I took some of my own advice on being furloughed and headed out of Minnesota to visit with my family in Indiana. I joined my mom and some of my sisters for time at one of the family cabins in Brown County State Park. Above I am lip synching to the Trolololo song at one of the scenic overlooks…which none of them knew.
It was actually a good plan, I could do some writing and put out freelance feelers out while they would do things I don’t care for like going shopping in nearby Nashville. The deck of the family cabins have a beautiful view and lots of birds for inspiration.
The birds are so used to guests putting out food for them that all you have to do is scatter some seeds and birds like the above tufted titmouse had no problem flying in to join my office. At one point I had a both a titmouse and a white-breasted nuthatch taking nuts from my hands. It was a bit nostalgic for me to be here. When I developed an interest in birds as a kid, this is where my mom used to take me as a kid as it was only an hour away from where we lived Indianapolis. She and my aunts would book a few days in the off season. It was intended as a sisters’ getaway for them but since I spent most of my time outside, it wasn’t too much of an imposition to bring me.
It was so nostalgic that the few birds I digiscoped I did using Instagram like the above eastern towhee. I know I tend to rail against that social media platform for showing pictures as old and faded but since this was a sort of childhood revisit, it only seems appropriate.
The pileated woodpecker was the bird that got me interested in birding–I saw it in a Peterson Field Guide when I was 7 and thought how cool it is to know that there is such a thing as a crow sized woodpecker. Brown County State Park is where I first heard and saw one. It was a few years after I had been watching birds, but that was a bird really wanted to see and I’ll never forget that pair that flew low in front of my aunt’s van and landed low on a tree (just like the book suggested, they tended to forage low on the ground). But we had a family group hanging out regularly outside our cabin and they didn’t mind us at all.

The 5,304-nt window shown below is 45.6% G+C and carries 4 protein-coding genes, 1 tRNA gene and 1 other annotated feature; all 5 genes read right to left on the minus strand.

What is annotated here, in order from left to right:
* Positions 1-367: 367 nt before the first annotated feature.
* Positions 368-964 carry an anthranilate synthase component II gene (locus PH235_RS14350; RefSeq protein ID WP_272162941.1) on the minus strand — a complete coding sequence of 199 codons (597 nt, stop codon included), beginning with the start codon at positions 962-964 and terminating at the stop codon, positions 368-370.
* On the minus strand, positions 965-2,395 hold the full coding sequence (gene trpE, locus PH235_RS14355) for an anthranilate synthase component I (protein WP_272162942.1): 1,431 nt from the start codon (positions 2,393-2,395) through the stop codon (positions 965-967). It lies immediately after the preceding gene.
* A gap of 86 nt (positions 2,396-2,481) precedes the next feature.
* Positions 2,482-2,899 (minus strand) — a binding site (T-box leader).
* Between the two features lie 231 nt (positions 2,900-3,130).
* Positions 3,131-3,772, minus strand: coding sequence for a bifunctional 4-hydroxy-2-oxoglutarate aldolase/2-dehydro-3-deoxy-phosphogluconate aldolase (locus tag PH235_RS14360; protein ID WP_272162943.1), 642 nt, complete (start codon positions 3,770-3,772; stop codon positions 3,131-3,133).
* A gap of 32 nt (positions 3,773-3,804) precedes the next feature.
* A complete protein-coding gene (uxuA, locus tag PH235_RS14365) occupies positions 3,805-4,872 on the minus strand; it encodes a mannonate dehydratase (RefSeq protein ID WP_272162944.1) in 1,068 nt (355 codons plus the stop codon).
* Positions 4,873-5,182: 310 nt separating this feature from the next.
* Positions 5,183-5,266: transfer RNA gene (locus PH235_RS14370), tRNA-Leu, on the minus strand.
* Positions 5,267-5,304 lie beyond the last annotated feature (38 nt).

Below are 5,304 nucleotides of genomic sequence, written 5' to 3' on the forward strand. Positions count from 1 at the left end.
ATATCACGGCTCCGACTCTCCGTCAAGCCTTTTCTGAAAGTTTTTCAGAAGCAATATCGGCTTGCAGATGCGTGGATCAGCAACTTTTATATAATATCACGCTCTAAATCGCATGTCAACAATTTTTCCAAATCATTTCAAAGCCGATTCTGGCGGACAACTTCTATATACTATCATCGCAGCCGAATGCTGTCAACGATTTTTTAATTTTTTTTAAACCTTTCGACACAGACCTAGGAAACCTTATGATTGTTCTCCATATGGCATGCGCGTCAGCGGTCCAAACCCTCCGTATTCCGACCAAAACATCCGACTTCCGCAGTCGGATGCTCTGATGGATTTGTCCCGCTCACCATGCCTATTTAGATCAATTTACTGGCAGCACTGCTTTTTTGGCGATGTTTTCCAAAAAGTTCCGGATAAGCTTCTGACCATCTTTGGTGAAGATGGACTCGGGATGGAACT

No matter where we went around the park I remembered first birds or birding lessons learned. I learned the call of the red-bellied woodpecker by following one “kerring” relentlessly outside of Abe Martin Lodge. When stopped by Strahl Lake in the above photo, I remembered the time I took laboring over the id of a Louisiana waterthrush working the edges of the creek that trickles from the dammed up lake. My mom even stopped me at one point and said, “Hey, Sharon, do you remember the time you were here and you found that Louisiana waterthrush?” I know my mom is aware of my interest in birds and she was there learning right along with me as a kid but I didn’t think she remembered all of them and I was impressed that she remembered that particular bird. Perhaps because I stayed there so long staring down a brown bird and worked to try and separate it out from a northern waterthrush?
I know full well that hardcore birding is not something I’m going to do with my sisters. But usually they bring binoculars. Alas, mom left her’s in the cabin when we went out and my sister Terri left her’s at home. This was a spot that had a tree chock full of warblers and there was no easy way to get my scope on one so I passed around my Swarovskis (perhaps it was their intent all along–to use my binoculars). My sister Angela (in yellow) seemed to content to to simply wonder what the heck it is we are looking at.